For a lot of us who grew up in this country, the history we learnt at school was all dates and dead white guys.
When history is taught with force-fed names and timelines instead of gripping narration, it is little wonder that it can come with a ‘boring’ tag.
History is a story, and should be taught with the excitement, suspense, twists and turns, beginnings, middles and endings that are at the core of every well-told tale.
After all, what kid doesn’t love a good story?
I believe that every love of history comes out of just one well-told story. One that grips you, builds your curiosity, and leaves you yearning for every scrap of information that you can possibly find about the wider context of the time.
For me, it was the story of the Cottingley Fairies…
In 1997 a film by the name of Fairy Tale: A True Story was released. I was 6. The movie told the true story of Elsie Wright and Frances Griffiths, two cousins who in 1917, using the camera of Elsie’s father, took two photos of fairies dancing in the bottom of their garden in Cottingley, England.
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Their parents, particularly Elsie’s father, were dubious at the least. But Elsie’s mother Polly wasn’t so quick to dismiss the photos. She sought the opinion of an expert in photography, Howard Snelling, who said with utmost conviction that the photos were entirely genuine and showed no trace of studio work involving card or paper models.
The photos came to the attention of Sir Arthur Conan Doyle, author of Sherlock Holmes. He obtained a second opinion from Kodak and they too agreed that the photos showed no signs of being faked, but declined to comment on whether the photographs actually proved the existence of fairies.
Doyle arranged for Elsie and Frances to each be given a camera (as Elsie’s father refused to lend his own again to two little lying girls). The girls insisted that the fairies would not emerge if others were watching, so they were left alone with their cameras. Sure enough, they took a further three photos of the fairies.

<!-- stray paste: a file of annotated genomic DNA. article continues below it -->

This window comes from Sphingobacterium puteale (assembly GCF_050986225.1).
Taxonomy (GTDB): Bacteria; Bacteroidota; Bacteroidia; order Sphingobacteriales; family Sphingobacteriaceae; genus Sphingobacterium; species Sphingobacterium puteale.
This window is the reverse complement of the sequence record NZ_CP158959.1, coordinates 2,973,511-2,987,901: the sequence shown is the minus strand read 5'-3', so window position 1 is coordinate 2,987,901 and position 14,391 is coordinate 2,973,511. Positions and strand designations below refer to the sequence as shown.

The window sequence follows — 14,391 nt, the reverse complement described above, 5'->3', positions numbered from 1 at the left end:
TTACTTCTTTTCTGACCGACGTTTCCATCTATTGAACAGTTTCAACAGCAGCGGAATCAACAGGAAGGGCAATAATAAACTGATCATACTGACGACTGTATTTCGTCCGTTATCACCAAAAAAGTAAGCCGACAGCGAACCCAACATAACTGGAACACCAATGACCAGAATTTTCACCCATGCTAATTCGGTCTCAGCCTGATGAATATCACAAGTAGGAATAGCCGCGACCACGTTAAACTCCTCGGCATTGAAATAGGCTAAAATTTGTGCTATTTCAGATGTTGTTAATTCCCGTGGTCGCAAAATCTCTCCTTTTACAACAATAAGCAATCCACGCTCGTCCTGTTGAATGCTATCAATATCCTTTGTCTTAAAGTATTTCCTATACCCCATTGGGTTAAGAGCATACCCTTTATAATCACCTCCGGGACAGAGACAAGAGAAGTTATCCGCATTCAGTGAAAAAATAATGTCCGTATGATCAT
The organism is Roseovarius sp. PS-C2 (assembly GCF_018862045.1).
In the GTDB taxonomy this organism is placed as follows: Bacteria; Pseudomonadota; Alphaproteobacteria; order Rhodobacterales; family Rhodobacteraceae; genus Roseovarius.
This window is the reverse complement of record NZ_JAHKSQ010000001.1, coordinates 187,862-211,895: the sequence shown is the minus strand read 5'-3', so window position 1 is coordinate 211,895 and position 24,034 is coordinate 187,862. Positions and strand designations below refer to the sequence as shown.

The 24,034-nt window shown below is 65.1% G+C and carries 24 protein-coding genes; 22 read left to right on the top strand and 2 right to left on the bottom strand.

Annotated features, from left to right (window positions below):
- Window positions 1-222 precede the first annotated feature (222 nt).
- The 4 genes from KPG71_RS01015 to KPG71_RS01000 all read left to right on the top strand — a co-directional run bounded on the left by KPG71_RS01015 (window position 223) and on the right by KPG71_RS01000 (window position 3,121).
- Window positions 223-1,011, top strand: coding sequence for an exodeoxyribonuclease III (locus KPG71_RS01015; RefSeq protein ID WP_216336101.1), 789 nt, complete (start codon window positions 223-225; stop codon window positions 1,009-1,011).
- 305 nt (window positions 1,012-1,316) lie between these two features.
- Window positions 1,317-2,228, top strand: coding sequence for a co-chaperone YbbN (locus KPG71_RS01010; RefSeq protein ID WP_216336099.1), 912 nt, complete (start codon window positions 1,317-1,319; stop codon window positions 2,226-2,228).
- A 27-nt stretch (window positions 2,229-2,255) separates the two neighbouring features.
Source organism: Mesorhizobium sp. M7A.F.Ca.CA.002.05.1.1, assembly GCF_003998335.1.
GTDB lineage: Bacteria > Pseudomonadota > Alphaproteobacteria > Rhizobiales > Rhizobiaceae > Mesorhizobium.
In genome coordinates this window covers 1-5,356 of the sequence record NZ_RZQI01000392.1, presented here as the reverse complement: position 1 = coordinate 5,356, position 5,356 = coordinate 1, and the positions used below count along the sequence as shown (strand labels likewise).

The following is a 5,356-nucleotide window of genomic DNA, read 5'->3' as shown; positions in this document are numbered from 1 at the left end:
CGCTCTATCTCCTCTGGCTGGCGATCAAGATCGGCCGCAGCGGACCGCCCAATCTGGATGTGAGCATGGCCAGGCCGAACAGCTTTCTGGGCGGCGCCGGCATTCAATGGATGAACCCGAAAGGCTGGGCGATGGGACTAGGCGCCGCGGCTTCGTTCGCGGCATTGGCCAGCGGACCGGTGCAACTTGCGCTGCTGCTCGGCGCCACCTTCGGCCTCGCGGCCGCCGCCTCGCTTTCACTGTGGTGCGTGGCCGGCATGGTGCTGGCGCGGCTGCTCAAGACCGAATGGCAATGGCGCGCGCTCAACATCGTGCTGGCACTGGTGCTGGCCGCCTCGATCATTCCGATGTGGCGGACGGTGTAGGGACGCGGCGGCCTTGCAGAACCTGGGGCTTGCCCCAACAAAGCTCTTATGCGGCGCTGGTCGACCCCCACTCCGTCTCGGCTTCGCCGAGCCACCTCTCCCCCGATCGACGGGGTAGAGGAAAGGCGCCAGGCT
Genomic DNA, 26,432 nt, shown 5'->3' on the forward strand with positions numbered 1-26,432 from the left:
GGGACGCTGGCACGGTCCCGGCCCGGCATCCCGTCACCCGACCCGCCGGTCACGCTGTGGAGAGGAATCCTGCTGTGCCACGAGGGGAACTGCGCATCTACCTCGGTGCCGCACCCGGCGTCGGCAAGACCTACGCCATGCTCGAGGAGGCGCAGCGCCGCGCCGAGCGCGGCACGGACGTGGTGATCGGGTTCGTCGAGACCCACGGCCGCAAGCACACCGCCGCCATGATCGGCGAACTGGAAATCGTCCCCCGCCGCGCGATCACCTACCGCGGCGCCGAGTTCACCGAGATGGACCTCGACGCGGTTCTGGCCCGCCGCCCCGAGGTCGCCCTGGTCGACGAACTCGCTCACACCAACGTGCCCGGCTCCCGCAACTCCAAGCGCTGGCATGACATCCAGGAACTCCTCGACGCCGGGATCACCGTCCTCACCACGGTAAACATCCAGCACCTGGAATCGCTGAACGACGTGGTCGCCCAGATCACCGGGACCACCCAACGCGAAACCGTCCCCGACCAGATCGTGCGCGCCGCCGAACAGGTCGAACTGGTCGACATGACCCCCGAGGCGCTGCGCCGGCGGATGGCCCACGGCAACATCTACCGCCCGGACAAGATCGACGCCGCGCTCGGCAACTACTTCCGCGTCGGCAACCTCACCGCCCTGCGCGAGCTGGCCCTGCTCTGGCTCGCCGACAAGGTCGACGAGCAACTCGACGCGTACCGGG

The photos were packaged up in cotton wool and sent to Doyle, who was giving a lecture series in Melbourne. He was captivated.
He wrote an article about the photographs and the existence of fairies in the December 1920 edition of The Strand Magazine. The reaction was mixed. One review concluded, “knowing children, and knowing that Sir Arthur Conan Doyle has legs, I decide that [the girls] have pulled one of them.”
Interest in the photographs declined after 1921, but as new photographic and computer technologies was developed, the photos were again and again put to the test, and again and again Elsie and Frances insisted their authenticity. Later tests in the 70s and 80s led the examiners to believe that the photos were faked.
In 1983, when Elsie was 83 and Frances 76, the women confessed. The photos were indeed of paper cutouts propped up by hatpins. They kept up the ruse for so many years, firstly just out of harmless childhood trickery, and then out of embarrassment, having fooled the creator of the literary world’s greatest detective!
Well, at 6 years old, I was hooked. Both on fairies and on the photographic capturing of history.
I unashamedly admit that I spent most waking hours of the next two years thinking about, drawing and writing to the fairies in my own back garden. Like Elsie and Frances, my mum kept the story going – replying to my letters in impossibly small fairy writing in tiny cards dusted with glitter. One day, the letter I fetched out of the tree at the bottom of the garden said that the fairies, although they had very much enjoyed my company, had to go and inspire other little girls in other gardens. And that was the last I heard from them. Well played, mum.
Since that time, my love of history has only grown and I am keenly drawn to the stories of history that have happened since the beginning of photography. The sense of realism, and the possibility of being tricked, is the most exiting contrast.
And, yes, I have always maintained my soft spot for fairies…
A ‘turning point’ story like that of the Cottingley Fairies exists for every child. I am sure of it. Some are yet to discover that one story that pushes them over the line to a love of history, but with frequent historical story time, it could be just around the corner.
And you will know when they have found it. They will become insatiably curious about it, want to read every book, visit every website, have a new-found desire to visit a particularly significant site, or simply want to attend every dress-up party as a fairy…
History is not dates and dead white guys.
History is the stories that keep us curious and make us hungry for knowledge. And it is never to early or too late to sit down with a child and find their turning point story from the pages of history…
Did you hear or read a story that had you hooked on something from history? Please SHARE below.